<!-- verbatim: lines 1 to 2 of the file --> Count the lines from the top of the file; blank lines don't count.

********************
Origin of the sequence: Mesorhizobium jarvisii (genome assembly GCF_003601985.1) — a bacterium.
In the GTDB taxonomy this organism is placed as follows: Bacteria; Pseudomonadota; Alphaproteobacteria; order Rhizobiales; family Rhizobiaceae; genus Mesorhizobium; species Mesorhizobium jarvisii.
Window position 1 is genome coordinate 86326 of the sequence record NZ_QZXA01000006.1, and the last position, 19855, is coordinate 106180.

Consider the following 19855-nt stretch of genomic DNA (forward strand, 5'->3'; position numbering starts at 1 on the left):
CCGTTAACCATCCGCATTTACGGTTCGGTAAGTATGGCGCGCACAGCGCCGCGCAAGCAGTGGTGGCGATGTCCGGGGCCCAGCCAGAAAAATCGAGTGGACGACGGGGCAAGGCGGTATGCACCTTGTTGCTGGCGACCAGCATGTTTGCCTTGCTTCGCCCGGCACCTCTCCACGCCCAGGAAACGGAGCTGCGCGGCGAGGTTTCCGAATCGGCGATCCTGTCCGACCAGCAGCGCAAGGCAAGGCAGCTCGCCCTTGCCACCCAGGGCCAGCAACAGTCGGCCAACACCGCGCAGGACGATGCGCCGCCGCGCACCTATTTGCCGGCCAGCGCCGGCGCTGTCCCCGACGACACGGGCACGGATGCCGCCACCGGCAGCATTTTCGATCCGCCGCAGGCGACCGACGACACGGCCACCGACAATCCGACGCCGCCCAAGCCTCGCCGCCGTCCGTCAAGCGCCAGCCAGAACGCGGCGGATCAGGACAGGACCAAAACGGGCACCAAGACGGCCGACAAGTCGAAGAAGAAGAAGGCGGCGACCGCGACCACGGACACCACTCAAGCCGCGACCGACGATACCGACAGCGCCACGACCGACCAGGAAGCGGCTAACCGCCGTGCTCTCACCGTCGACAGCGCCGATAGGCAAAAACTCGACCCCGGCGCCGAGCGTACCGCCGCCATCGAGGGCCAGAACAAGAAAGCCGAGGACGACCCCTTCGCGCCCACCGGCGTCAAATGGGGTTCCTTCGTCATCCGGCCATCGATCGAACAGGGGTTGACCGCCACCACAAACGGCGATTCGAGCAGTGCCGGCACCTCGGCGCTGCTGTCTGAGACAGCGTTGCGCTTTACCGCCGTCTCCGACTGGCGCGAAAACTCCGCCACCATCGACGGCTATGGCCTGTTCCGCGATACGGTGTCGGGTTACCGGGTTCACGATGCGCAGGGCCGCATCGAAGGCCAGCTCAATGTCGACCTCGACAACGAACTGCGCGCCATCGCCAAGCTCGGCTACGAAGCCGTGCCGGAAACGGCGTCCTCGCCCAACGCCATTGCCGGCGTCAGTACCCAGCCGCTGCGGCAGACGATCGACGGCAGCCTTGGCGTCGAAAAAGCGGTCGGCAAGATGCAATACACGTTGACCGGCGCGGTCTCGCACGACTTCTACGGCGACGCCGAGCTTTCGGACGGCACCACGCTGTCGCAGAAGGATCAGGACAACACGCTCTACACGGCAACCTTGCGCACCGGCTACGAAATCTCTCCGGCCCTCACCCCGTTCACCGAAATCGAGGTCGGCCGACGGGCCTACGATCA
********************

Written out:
Origin of the sequence: Mesorhizobium jarvisii (genome assembly GCF_003601985.1) — a bacterium.
In the GTDB taxonomy this organism is placed as follows: Bacteria; Pseudomonadota; Alphaproteobacteria; order Rhizobiales; family Rhizobiaceae; genus Mesorhizobium; species Mesorhizobium jarvisii.